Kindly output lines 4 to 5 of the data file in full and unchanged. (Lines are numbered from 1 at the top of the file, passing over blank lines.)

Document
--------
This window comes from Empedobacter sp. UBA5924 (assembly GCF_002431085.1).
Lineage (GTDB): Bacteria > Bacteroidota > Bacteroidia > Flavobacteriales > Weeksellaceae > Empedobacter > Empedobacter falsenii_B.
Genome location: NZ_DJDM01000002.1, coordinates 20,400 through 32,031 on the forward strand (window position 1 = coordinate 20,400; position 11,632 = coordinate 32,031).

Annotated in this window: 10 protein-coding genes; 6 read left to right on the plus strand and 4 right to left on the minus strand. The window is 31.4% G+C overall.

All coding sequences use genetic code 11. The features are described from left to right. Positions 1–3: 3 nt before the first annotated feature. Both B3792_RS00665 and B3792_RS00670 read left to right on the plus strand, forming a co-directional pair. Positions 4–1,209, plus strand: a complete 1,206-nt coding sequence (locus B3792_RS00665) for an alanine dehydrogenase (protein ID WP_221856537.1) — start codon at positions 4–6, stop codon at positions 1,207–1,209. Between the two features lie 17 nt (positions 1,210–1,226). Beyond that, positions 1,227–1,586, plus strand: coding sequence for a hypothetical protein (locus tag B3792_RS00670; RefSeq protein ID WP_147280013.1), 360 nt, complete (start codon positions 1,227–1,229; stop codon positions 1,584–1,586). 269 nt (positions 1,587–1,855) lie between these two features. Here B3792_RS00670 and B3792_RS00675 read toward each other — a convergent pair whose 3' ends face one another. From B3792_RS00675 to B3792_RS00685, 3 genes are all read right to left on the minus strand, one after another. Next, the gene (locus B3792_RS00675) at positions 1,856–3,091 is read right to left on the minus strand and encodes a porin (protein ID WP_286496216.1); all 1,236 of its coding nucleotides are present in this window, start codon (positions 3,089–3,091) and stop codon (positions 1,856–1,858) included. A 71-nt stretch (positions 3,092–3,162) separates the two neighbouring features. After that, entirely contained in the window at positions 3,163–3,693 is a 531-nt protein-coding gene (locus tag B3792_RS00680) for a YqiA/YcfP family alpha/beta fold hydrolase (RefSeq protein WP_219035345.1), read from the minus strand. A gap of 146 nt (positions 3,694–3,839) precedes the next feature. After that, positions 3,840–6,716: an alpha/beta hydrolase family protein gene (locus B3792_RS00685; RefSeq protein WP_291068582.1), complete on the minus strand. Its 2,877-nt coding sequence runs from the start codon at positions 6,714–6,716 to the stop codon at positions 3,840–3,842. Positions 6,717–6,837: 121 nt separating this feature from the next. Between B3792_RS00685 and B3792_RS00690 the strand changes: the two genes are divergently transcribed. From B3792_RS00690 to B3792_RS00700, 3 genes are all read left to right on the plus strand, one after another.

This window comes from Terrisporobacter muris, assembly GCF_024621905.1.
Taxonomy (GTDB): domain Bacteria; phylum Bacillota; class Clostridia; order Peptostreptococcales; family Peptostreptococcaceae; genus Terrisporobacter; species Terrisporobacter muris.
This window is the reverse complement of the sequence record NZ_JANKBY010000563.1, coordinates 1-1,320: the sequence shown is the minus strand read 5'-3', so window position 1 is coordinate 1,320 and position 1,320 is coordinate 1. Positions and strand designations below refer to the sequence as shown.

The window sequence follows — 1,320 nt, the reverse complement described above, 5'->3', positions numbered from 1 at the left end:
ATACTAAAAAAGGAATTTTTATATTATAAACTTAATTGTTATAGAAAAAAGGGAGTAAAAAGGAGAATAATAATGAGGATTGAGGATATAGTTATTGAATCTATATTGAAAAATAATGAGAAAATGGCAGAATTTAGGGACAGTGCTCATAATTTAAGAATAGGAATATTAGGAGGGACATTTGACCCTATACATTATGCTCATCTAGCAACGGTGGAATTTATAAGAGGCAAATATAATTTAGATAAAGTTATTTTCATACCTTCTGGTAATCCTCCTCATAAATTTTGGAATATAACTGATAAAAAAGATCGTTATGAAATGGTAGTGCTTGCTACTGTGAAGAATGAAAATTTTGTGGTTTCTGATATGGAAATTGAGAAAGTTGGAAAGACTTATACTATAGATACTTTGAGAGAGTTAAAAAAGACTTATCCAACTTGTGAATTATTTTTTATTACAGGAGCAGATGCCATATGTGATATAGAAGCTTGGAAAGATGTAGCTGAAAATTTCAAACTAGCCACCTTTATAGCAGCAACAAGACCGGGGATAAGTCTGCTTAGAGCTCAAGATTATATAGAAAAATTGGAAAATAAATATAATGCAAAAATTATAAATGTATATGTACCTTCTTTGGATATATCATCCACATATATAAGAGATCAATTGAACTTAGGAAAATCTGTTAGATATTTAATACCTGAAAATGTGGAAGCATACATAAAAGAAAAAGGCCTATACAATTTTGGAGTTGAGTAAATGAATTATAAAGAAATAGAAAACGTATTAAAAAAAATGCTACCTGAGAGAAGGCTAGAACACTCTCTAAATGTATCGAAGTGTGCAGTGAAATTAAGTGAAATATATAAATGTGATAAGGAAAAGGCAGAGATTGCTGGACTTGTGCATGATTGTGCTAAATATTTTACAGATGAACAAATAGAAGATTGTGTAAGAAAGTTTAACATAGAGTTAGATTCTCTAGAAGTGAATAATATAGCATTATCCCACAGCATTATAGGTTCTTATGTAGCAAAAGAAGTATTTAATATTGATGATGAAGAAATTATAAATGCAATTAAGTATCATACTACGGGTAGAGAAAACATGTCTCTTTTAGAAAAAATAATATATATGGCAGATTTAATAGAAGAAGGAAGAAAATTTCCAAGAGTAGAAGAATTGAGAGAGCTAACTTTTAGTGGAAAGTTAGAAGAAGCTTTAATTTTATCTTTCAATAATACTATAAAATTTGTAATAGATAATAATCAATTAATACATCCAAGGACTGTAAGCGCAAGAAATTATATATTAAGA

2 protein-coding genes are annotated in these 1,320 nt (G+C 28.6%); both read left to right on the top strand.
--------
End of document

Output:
Annotated in this window: 10 protein-coding genes; 6 read left to right on the plus strand and 4 right to left on the minus strand. The window is 31.4% G+C overall.

All coding sequences use genetic code 11. The features are described from left to right. Positions 1–3: 3 nt before the first annotated feature. Both B3792_RS00665 and B3792_RS00670 read left to right on the plus strand, forming a co-directional pair. Positions 4–1,209, plus strand: a complete 1,206-nt coding sequence (locus B3792_RS00665) for an alanine dehydrogenase (protein ID WP_221856537.1) — start codon at positions 4–6, stop codon at positions 1,207–1,209. Between the two features lie 17 nt (positions 1,210–1,226). Beyond that, positions 1,227–1,586, plus strand: coding sequence for a hypothetical protein (locus tag B3792_RS00670; RefSeq protein ID WP_147280013.1), 360 nt, complete (start codon positions 1,227–1,229; stop codon positions 1,584–1,586). 269 nt (positions 1,587–1,855) lie between these two features. Here B3792_RS00670 and B3792_RS00675 read toward each other — a convergent pair whose 3' ends face one another. From B3792_RS00675 to B3792_RS00685, 3 genes are all read right to left on the minus strand, one after another. Next, the gene (locus B3792_RS00675) at positions 1,856–3,091 is read right to left on the minus strand and encodes a porin (protein ID WP_286496216.1); all 1,236 of its coding nucleotides are present in this window, start codon (positions 3,089–3,091) and stop codon (positions 1,856–1,858) included. A 71-nt stretch (positions 3,092–3,162) separates the two neighbouring features. After that, entirely contained in the window at positions 3,163–3,693 is a 531-nt protein-coding gene (locus tag B3792_RS00680) for a YqiA/YcfP family alpha/beta fold hydrolase (RefSeq protein WP_219035345.1), read from the minus strand. A gap of 146 nt (positions 3,694–3,839) precedes the next feature. After that, positions 3,840–6,716: an alpha/beta hydrolase family protein gene (locus B3792_RS00685; RefSeq protein WP_291068582.1), complete on the minus strand. Its 2,877-nt coding sequence runs from the start codon at positions 6,714–6,716 to the stop codon at positions 3,840–3,842. Positions 6,717–6,837: 121 nt separating this feature from the next. Between B3792_RS00685 and B3792_RS00690 the strand changes: the two genes are divergently transcribed. From B3792_RS00690 to B3792_RS00700, 3 genes are all read left to right on the plus strand, one after another.